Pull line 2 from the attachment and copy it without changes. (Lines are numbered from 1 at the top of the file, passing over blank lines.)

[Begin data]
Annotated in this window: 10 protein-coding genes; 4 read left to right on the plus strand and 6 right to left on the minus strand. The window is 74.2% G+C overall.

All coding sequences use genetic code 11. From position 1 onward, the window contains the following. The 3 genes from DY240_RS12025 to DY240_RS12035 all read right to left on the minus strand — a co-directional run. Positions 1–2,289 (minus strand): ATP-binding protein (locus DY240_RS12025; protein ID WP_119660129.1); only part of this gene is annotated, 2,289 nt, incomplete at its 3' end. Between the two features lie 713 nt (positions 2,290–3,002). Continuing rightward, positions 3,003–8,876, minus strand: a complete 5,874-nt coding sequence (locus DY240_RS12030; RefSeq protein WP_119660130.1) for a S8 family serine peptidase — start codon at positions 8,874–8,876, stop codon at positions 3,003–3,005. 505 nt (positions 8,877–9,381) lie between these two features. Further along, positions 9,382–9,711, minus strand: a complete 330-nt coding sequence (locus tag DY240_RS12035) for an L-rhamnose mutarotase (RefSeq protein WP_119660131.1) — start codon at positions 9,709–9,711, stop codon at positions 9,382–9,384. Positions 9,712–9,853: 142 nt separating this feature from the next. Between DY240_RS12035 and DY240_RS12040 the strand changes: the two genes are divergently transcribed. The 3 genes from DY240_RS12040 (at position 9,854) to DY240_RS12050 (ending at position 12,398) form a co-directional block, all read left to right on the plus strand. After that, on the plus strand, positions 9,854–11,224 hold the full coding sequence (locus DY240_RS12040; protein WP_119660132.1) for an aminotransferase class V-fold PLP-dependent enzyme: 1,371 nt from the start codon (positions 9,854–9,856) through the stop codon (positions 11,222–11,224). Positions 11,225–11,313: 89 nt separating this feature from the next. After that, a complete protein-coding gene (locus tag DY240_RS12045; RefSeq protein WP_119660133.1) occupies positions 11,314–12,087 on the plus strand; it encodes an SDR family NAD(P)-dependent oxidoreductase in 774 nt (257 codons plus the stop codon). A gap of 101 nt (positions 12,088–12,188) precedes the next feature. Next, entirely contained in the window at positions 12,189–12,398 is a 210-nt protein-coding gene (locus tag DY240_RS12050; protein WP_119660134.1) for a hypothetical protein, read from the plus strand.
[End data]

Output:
All coding sequences use genetic code 11. From position 1 onward, the window contains the following. The 3 genes from DY240_RS12025 to DY240_RS12035 all read right to left on the minus strand — a co-directional run. Positions 1–2,289 (minus strand): ATP-binding protein (locus DY240_RS12025; protein ID WP_119660129.1); only part of this gene is annotated, 2,289 nt, incomplete at its 3' end. Between the two features lie 713 nt (positions 2,290–3,002). Continuing rightward, positions 3,003–8,876, minus strand: a complete 5,874-nt coding sequence (locus DY240_RS12030; RefSeq protein WP_119660130.1) for a S8 family serine peptidase — start codon at positions 8,874–8,876, stop codon at positions 3,003–3,005. 505 nt (positions 8,877–9,381) lie between these two features. Further along, positions 9,382–9,711, minus strand: a complete 330-nt coding sequence (locus tag DY240_RS12035) for an L-rhamnose mutarotase (RefSeq protein WP_119660131.1) — start codon at positions 9,709–9,711, stop codon at positions 9,382–9,384. Positions 9,712–9,853: 142 nt separating this feature from the next. Between DY240_RS12035 and DY240_RS12040 the strand changes: the two genes are divergently transcribed. The 3 genes from DY240_RS12040 (at position 9,854) to DY240_RS12050 (ending at position 12,398) form a co-directional block, all read left to right on the plus strand. After that, on the plus strand, positions 9,854–11,224 hold the full coding sequence (locus DY240_RS12040; protein WP_119660132.1) for an aminotransferase class V-fold PLP-dependent enzyme: 1,371 nt from the start codon (positions 9,854–9,856) through the stop codon (positions 11,222–11,224). Positions 11,225–11,313: 89 nt separating this feature from the next. After that, a complete protein-coding gene (locus tag DY240_RS12045; RefSeq protein WP_119660133.1) occupies positions 11,314–12,087 on the plus strand; it encodes an SDR family NAD(P)-dependent oxidoreductase in 774 nt (257 codons plus the stop codon). A gap of 101 nt (positions 12,088–12,188) precedes the next feature. Next, entirely contained in the window at positions 12,189–12,398 is a 210-nt protein-coding gene (locus tag DY240_RS12050; protein WP_119660134.1) for a hypothetical protein, read from the plus strand.